A long time ago, when I was an aspiring journalist, the Newspaper Guild, the union for writers and editors, was on strike against the daily newspaper in the town where I lived. A lot of newspaper unions, like unions everywhere, were losing ground in those days. If these editors and reporters lost the strike, they’d lose their jobs, and then if they wanted to keep working on newspapers, they’d have to move somewhere else. Where their future would be just as shaky.
The strike hung on through the winter. The cold often exceeded -20 degrees. Walking a picket line in that kind of weather isn’t just miserable; it can be life threatening. Because many of my friends and acquaintances wanted to be hired into those good jobs, too, we wanted that union to survive. And to help out the strikers, we often walked the picket line that winter to show our support.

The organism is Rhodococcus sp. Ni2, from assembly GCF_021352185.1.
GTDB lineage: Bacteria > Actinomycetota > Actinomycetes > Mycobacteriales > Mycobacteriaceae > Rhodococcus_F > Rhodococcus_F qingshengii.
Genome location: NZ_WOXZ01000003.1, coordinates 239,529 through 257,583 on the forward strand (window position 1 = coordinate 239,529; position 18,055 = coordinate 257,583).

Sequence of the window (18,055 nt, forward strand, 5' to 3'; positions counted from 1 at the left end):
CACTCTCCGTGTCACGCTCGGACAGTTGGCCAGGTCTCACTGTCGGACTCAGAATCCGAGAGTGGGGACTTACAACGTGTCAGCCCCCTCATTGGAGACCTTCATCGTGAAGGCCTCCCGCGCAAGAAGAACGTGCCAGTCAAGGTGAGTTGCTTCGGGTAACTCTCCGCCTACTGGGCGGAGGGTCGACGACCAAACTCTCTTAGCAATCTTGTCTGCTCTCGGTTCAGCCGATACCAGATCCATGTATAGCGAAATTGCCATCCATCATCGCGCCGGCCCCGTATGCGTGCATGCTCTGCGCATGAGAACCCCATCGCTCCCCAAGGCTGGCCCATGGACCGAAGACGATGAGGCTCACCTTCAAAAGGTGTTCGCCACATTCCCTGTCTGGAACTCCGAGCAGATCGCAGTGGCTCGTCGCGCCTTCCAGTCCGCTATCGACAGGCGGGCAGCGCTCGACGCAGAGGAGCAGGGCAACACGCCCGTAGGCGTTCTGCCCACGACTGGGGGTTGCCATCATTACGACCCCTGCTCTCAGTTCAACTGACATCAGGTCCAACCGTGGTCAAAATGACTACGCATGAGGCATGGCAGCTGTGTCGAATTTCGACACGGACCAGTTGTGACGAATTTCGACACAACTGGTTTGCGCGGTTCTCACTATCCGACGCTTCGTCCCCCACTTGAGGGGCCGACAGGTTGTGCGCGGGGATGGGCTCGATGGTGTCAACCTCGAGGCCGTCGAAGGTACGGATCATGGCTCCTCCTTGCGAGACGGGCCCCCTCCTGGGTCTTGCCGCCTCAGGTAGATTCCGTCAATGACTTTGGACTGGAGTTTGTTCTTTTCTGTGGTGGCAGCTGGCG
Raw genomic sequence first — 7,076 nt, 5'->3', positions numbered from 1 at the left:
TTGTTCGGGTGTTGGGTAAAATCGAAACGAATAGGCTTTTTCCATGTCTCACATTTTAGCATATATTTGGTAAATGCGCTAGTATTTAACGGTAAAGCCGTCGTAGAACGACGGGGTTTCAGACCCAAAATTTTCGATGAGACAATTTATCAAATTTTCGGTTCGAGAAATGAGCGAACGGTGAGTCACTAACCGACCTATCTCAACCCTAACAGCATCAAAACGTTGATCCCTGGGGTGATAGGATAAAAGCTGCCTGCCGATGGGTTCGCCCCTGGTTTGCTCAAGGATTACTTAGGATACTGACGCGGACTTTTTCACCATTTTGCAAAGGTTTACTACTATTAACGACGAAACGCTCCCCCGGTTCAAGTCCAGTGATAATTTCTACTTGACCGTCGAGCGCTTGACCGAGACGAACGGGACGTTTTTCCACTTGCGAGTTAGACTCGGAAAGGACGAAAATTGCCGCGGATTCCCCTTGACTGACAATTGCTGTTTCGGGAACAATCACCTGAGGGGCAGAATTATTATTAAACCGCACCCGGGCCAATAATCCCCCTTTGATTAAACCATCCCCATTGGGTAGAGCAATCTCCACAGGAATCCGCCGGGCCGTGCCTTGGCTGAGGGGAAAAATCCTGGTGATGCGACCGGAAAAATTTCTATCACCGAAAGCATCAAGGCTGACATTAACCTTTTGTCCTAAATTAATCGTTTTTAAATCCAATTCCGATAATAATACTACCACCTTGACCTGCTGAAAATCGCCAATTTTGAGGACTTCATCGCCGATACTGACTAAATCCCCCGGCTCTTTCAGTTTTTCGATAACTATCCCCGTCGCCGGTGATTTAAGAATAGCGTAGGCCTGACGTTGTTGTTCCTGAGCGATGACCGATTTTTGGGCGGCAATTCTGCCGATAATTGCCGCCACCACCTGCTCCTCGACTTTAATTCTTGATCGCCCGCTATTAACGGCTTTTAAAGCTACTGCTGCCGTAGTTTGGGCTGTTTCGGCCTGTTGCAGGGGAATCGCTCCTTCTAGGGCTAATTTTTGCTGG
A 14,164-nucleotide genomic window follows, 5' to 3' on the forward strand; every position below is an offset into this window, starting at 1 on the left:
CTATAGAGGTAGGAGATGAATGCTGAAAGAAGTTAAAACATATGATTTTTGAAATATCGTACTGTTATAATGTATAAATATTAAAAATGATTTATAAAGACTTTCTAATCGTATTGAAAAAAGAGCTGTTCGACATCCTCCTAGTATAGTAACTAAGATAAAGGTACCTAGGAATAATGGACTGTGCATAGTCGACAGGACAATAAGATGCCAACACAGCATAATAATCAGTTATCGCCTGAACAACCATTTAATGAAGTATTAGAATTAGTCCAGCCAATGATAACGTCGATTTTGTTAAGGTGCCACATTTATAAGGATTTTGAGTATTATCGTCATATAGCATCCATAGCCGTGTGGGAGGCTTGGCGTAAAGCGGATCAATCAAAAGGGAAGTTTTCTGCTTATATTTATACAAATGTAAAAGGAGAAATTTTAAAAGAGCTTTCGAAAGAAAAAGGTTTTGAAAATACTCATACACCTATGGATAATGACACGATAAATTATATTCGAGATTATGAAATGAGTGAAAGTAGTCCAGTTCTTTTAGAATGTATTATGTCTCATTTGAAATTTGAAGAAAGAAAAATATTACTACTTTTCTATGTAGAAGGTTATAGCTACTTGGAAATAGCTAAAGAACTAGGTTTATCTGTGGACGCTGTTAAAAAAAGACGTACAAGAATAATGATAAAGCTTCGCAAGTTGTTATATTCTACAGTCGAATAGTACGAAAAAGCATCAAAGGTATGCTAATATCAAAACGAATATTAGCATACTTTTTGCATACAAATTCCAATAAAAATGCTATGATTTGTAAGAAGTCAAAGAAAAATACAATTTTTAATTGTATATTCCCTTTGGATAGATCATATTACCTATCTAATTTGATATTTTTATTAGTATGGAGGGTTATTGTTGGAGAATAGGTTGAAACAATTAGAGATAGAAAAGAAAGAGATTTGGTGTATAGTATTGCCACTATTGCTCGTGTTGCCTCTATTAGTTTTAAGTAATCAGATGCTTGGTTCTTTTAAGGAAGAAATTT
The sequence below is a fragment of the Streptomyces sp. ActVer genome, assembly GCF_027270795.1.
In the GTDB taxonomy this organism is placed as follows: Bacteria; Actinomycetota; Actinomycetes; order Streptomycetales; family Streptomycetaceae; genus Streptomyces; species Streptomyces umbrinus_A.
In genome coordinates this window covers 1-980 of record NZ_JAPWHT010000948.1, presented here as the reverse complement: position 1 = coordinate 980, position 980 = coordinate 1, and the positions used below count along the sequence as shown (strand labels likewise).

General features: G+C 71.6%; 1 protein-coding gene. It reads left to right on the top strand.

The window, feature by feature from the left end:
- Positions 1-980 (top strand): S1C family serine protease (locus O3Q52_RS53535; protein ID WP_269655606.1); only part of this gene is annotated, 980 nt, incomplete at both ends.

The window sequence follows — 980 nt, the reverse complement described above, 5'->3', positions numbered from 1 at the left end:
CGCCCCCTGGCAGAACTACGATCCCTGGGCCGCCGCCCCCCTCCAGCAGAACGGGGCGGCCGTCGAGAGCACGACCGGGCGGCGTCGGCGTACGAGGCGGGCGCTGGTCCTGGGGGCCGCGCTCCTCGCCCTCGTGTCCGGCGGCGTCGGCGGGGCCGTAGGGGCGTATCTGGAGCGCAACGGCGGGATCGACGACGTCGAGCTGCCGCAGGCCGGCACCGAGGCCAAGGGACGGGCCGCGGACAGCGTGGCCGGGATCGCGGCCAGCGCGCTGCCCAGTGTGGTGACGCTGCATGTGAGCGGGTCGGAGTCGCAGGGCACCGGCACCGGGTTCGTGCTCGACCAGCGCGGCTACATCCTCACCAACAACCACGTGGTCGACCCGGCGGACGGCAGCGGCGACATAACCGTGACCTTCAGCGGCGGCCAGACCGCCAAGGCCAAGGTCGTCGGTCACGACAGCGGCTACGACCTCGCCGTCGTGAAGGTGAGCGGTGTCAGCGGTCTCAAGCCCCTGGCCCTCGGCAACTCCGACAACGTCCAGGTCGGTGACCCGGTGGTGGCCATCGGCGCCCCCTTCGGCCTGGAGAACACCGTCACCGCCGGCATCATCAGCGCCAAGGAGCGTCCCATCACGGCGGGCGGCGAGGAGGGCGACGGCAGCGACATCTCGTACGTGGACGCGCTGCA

The shift changed at 6am, so it was important to be out there when scabs drove through the gates for the morning shift. And one day when I got out there at 6am, standing in wind so cold I thought my teeth would shatter, there was Pete Seeger. He took off his gloves and played his banjo and sang a song. I think it was “This Land Is Your Land,” but I wouldn’t swear to it. We all knew it, and we all sang along.
Pete Seeger died today. When I looked at the photo tribute The New York Times posted, I noted how many times he’s standing on a stage with other people, highlighting and sharing their stories. That’s the way I’ll remember him, too. Standing outside on that freezing road, singing his heart out with a bunch of people who needed his voice.